Ena Lamont Stewart

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Ena Lamont Stewart (10 February 1912, Glasgow - 9 February 2006, Dalmellington) was a Scottish playwright.

Life and career[edit]

Stewart was the daughter of a Church of Scotland minister whose family was originally from Canada and had settled in Glasgow. She worked as the librarian of Baillie's Reference Library.

She married the Scottish actor Jack Stewart and had a son, William. The couple both joined Glasgow's MSU Repertory Theatre in Rutherglen.

She was disturbed by the poverty in the Gorbals, and by the sight of "shawly women". She became a receptionist at the Sick Children's Hospital and witnessed malnutrition and other diseases.

Stewart was, with Joan Ure and Ada F Kay, a founder member of the Scottish Society of Playwrights, and the Scottish League of Dramatists.

Plays[edit]

Stewart's first play was Distinguished Company. Her second play was Starched Aprons about the everyday trials of hospital life.

She wrote Men Should Weep in two days. Both plays were commercial successes. However, her subsequent plays were turned down for production.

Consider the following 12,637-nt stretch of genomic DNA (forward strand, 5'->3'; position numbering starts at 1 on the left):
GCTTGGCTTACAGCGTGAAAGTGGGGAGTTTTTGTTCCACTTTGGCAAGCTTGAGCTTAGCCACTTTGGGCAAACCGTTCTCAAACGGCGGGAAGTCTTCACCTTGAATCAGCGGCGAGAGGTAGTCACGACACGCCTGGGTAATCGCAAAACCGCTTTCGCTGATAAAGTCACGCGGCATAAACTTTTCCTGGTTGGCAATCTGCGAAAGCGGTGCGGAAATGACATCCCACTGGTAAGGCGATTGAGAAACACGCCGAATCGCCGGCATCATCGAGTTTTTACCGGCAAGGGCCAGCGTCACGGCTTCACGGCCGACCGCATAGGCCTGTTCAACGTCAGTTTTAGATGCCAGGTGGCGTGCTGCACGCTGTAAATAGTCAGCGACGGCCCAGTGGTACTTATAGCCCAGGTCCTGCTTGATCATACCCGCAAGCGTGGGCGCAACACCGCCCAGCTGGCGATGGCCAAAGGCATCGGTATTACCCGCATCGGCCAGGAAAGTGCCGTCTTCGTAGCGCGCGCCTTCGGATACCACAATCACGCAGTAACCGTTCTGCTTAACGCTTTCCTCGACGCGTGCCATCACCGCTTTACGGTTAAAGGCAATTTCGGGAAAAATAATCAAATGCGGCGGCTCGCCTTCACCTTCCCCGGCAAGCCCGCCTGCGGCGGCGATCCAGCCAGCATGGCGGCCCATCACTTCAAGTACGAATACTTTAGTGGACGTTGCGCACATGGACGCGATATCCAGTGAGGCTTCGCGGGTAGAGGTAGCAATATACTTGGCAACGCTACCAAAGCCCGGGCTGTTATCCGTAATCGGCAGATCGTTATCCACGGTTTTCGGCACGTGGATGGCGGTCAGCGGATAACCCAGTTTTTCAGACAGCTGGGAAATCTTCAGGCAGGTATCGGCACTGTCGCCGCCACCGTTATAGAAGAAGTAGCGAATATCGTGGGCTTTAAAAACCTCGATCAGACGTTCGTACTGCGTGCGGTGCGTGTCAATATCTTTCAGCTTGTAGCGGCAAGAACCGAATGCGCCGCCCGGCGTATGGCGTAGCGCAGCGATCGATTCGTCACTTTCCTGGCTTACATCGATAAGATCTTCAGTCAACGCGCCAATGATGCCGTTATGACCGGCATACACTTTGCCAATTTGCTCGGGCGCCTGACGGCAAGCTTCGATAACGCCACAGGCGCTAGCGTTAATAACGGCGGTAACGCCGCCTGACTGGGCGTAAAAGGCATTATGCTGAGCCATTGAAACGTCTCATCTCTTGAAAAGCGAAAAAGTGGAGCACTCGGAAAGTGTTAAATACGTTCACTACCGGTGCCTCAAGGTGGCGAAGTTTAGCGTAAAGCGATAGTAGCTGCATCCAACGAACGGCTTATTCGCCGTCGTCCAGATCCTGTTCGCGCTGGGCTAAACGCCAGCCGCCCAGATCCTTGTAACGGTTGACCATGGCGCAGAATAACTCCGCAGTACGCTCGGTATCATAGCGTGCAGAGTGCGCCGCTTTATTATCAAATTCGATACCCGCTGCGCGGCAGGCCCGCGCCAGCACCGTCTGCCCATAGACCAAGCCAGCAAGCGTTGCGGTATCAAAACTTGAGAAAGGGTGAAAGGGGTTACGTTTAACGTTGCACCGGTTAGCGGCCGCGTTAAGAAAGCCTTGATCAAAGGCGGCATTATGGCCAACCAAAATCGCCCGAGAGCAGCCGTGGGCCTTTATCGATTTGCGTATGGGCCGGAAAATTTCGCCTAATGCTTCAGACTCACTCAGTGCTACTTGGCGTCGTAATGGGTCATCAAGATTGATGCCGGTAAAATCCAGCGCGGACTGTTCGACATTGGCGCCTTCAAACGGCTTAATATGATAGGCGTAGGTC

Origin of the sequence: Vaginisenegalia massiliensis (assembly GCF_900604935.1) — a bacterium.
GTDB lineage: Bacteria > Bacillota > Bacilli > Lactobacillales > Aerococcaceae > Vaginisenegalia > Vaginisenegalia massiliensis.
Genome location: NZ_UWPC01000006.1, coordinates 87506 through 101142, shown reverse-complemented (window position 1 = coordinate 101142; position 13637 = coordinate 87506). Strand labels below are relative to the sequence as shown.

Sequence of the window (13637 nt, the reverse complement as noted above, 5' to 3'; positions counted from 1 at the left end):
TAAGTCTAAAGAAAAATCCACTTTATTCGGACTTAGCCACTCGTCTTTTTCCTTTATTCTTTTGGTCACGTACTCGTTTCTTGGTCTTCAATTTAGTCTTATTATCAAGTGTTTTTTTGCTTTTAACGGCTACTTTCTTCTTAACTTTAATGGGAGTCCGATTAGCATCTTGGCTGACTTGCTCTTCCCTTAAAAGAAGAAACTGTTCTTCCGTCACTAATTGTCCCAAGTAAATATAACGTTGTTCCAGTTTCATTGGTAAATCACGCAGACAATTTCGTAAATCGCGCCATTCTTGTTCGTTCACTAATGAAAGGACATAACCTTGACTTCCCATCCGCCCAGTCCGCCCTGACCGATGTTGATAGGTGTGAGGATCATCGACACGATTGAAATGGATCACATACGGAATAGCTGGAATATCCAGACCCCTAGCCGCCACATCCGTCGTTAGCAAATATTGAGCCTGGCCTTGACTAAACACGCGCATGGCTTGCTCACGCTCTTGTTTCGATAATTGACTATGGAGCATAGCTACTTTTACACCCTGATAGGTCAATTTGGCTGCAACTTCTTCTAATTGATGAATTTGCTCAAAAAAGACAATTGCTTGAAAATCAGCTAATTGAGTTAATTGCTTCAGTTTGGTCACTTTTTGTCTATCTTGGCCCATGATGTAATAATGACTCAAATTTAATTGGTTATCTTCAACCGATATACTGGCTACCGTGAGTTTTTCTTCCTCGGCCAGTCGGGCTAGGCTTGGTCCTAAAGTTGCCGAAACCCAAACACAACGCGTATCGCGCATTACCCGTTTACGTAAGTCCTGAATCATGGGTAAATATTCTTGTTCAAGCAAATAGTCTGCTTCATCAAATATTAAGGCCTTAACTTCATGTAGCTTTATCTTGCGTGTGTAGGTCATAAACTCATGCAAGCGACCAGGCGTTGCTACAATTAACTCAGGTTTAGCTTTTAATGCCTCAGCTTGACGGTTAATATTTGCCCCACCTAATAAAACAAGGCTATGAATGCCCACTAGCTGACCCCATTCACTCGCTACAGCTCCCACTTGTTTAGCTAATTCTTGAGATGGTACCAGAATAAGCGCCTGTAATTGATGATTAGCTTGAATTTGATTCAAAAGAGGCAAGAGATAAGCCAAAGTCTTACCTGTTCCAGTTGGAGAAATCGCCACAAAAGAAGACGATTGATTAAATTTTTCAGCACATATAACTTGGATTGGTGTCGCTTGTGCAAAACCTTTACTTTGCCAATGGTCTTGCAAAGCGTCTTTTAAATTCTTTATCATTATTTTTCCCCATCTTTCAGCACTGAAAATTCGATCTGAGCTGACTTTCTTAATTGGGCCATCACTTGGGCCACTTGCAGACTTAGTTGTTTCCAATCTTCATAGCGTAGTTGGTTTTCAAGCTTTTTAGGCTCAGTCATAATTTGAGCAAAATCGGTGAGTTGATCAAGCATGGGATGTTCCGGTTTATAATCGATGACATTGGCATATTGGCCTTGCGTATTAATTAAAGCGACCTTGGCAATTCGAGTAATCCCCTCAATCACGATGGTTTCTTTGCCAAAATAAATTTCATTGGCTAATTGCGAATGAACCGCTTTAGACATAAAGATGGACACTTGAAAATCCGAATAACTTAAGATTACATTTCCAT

Men Should Weep was a major theatrical landmark for the representation of Scottish, class and gender issues. Glasgow Unity Theatre first performed the play at the Athenaeum Theatre, Glasgow, on 30 January 1947. After the company closed in 1951, the play fell into obscurity. Stewart revised her play in the 1970s, and it was revived for the 1982 Clydebuilt Season. The play saw the light of day again in 2005 when it was rated one of the top 50 plays of the last century.

Other plays[edit]

The Heir to Ardmally, 1950's (Pitlochry festival theatre)

Walkies Time for a Black Poodle

Knocking on the Wall - Edinburgh festival

Acclaim[edit]

In autumn 1998, theatre professionals were asked to nominate ten English language 20th century plays. 100 plays were selected, among them Ena Lamont Stewart's, representing the year 1947.

See also[edit]

Sources[edit]